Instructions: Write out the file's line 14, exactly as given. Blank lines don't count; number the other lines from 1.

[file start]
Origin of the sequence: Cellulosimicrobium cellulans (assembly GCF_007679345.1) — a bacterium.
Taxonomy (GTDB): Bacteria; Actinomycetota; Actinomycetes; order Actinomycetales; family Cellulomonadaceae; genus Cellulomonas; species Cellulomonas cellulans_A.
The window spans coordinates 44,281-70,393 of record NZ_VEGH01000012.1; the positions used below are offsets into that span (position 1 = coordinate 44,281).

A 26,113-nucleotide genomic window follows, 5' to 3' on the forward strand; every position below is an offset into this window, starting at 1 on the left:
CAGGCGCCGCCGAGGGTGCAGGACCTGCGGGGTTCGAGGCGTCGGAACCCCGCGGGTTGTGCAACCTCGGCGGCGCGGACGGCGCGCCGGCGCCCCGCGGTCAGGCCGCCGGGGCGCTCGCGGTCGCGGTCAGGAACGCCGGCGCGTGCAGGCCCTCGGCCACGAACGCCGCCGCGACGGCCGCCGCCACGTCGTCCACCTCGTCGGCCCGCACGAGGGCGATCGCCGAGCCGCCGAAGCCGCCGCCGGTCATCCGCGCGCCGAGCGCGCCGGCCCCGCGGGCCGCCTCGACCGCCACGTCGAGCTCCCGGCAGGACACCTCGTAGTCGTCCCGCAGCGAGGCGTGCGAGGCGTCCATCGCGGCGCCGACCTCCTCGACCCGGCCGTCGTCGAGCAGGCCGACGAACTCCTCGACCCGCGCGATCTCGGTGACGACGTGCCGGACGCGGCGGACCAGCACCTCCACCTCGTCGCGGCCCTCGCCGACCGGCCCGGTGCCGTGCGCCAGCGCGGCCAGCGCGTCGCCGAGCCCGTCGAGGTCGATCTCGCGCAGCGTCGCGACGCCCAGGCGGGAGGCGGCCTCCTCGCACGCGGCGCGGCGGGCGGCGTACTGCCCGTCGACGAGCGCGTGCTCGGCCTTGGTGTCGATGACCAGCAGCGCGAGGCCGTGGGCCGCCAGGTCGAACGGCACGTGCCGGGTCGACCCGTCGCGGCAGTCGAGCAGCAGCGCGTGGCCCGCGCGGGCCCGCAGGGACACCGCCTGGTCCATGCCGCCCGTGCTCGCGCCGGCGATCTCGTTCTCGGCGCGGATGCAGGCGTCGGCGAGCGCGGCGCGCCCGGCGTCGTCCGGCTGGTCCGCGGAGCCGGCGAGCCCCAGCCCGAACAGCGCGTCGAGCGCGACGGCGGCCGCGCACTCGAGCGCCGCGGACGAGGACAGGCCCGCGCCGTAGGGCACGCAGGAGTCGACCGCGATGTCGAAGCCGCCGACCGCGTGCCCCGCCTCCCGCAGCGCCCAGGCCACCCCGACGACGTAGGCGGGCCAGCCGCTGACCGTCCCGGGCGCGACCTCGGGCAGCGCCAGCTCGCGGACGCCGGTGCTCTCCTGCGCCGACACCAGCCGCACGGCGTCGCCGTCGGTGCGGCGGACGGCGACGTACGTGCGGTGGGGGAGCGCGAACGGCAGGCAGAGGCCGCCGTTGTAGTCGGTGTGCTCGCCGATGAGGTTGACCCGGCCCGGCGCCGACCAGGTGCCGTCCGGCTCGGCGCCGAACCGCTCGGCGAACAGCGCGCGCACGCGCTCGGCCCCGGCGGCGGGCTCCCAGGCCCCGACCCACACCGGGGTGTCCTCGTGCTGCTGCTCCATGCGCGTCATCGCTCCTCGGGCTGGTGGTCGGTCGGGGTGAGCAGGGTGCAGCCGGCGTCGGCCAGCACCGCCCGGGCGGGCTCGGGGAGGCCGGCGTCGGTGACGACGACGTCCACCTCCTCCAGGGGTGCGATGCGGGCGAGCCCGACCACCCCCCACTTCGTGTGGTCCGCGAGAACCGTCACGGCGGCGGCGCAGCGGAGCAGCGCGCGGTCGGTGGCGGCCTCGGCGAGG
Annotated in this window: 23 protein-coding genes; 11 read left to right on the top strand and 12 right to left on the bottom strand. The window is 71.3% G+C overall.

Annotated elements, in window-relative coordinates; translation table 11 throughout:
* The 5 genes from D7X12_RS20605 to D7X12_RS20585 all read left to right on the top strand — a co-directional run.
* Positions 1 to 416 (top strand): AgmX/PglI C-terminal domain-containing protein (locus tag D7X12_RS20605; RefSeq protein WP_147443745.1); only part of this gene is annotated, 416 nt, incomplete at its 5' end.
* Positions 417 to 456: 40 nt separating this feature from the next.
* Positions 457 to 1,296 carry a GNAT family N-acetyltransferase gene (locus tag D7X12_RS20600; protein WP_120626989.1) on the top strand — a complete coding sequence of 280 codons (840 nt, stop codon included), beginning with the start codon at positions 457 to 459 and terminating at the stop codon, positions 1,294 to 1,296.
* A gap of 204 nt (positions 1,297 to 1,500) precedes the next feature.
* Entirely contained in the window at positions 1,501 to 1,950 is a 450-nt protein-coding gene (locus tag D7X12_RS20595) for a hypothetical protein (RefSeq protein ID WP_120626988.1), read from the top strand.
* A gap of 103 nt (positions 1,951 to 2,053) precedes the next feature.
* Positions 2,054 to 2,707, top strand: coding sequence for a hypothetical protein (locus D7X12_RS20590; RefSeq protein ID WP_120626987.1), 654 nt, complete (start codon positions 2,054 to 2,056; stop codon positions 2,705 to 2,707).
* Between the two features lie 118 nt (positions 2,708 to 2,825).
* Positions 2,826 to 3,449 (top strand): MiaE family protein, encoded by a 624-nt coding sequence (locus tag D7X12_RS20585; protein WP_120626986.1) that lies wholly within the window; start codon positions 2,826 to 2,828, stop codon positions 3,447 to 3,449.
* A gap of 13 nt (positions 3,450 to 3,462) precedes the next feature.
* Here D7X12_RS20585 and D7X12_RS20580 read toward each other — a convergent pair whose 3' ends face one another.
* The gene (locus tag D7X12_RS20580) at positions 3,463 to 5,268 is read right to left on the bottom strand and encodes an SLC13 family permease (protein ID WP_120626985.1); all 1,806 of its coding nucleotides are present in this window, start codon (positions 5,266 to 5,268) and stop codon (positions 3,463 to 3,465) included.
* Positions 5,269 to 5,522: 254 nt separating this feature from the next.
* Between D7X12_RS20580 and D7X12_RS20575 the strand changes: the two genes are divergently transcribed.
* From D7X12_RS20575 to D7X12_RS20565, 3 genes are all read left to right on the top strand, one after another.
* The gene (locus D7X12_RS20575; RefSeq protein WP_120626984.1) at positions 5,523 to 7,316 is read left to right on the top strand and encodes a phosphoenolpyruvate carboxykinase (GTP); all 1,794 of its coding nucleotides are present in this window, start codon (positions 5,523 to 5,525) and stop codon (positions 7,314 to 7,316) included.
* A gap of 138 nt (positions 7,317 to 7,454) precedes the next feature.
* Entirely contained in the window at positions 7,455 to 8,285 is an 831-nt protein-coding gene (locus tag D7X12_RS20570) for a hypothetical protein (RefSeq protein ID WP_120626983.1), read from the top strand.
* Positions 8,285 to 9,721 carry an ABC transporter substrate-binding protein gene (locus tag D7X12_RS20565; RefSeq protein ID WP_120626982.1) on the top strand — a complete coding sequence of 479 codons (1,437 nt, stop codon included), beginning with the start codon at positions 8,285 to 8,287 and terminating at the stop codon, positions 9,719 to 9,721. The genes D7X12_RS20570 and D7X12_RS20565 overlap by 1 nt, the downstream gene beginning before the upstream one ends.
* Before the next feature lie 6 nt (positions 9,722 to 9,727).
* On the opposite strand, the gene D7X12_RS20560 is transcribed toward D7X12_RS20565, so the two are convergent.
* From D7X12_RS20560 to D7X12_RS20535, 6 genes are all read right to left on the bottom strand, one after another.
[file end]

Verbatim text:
* A gap of 103 nt (positions 1,951 to 2,053) precedes the next feature.